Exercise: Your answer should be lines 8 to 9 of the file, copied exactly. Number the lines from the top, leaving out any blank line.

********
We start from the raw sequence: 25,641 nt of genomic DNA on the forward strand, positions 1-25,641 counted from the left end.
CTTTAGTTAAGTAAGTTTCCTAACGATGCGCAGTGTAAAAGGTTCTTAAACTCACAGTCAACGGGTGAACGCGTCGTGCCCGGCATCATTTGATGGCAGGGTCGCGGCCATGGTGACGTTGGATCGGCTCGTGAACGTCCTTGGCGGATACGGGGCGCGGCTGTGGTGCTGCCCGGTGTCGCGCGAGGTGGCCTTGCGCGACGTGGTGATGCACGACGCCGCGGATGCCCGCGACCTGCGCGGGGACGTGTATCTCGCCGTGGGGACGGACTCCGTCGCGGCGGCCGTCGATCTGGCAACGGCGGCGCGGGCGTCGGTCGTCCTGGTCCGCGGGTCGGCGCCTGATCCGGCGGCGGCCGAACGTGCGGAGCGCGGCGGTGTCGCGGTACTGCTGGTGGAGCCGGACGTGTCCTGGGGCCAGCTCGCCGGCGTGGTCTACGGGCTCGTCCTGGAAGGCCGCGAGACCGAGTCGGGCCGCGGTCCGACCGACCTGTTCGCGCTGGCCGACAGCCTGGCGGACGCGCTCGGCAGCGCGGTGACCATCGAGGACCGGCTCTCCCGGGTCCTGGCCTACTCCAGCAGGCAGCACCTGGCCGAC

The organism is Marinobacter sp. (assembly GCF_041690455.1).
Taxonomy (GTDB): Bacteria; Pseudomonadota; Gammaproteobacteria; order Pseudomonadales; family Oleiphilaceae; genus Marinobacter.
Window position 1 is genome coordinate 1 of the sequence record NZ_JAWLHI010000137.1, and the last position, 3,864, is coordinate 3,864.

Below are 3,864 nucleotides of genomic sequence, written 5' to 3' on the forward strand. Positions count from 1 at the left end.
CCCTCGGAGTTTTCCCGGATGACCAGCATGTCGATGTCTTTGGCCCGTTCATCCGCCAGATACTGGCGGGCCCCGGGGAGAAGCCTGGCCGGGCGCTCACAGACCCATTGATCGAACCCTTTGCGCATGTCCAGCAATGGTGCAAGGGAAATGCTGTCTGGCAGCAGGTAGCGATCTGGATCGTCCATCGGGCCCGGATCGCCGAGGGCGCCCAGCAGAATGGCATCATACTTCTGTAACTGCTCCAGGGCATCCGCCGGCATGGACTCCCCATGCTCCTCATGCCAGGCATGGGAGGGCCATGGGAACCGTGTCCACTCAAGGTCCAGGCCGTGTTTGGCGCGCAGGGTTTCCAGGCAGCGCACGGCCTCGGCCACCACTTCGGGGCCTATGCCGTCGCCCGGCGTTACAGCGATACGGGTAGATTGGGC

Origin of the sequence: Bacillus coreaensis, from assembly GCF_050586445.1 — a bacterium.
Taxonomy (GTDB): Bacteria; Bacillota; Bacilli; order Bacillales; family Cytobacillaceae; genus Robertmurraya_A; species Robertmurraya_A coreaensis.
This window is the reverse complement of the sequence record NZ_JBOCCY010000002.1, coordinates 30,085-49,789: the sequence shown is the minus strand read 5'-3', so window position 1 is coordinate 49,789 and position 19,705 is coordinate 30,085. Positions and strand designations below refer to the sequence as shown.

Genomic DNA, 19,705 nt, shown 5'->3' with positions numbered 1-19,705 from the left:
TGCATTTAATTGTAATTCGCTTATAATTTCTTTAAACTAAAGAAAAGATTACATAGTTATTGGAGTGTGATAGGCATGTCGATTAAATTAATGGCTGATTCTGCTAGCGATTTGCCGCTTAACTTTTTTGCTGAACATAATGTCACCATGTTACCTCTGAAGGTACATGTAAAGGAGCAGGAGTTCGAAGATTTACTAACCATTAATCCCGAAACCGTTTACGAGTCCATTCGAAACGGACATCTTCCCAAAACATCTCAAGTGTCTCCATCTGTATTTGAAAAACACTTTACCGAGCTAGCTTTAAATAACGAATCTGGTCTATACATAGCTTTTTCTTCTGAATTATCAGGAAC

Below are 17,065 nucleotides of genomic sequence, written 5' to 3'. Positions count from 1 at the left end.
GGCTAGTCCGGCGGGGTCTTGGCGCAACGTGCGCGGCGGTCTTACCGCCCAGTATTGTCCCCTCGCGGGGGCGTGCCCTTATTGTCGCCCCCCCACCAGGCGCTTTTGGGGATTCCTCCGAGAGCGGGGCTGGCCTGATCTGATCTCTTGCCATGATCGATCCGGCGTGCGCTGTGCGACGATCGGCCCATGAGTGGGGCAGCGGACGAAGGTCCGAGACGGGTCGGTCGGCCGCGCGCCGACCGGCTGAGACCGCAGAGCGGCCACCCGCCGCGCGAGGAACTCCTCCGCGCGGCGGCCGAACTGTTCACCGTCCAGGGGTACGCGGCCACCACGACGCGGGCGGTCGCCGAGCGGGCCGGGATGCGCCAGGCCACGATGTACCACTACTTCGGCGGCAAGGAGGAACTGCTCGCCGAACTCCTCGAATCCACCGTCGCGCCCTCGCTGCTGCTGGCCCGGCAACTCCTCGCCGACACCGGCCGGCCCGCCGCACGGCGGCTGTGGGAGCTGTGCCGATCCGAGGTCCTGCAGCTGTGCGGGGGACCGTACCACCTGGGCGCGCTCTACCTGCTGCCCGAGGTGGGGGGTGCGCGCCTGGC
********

Origin of the sequence: Bacillus coreaensis, from assembly GCF_050586445.1 — a bacterium.
Taxonomy (GTDB): Bacteria; Bacillota; Bacilli; order Bacillales; family Cytobacillaceae; genus Robertmurraya_A; species Robertmurraya_A coreaensis.